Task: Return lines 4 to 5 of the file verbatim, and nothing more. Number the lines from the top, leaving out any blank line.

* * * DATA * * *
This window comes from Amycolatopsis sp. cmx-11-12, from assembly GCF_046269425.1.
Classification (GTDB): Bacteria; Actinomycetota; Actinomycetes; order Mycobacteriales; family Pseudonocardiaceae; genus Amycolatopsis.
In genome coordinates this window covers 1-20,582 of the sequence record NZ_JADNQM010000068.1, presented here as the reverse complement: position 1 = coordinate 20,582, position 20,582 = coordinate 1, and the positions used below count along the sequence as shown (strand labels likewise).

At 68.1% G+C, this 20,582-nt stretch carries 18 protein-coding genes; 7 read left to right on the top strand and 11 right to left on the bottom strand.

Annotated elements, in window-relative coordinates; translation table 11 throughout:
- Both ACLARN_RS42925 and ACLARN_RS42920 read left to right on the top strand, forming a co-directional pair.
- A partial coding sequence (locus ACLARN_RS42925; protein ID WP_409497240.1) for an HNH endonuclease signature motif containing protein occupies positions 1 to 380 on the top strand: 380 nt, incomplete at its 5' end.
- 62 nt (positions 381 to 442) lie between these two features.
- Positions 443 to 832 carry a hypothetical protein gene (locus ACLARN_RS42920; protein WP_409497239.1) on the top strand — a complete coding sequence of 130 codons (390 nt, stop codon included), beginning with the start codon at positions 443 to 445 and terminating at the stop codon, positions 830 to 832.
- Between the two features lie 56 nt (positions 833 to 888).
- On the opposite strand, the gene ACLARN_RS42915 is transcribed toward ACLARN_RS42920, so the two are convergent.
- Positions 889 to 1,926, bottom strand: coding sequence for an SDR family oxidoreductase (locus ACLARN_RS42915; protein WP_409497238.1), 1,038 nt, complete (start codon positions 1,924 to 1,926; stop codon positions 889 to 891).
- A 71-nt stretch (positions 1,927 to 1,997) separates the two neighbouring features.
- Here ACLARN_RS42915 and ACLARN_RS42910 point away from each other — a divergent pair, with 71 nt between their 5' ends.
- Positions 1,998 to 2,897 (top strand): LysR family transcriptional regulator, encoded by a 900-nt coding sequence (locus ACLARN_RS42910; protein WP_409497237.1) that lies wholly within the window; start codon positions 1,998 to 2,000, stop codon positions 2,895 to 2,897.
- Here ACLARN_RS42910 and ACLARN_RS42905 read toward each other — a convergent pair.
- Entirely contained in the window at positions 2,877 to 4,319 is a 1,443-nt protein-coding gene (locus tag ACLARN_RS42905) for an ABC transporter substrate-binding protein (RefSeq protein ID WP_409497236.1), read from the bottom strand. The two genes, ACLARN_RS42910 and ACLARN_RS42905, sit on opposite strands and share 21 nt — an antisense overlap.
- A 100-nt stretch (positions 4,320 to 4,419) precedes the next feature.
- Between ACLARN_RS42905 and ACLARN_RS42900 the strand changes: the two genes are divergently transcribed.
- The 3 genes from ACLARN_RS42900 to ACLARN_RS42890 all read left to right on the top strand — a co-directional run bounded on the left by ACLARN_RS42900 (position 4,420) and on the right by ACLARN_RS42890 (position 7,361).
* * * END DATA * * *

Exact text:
At 68.1% G+C, this 20,582-nt stretch carries 18 protein-coding genes; 7 read left to right on the top strand and 11 right to left on the bottom strand.

Annotated elements, in window-relative coordinates; translation table 11 throughout: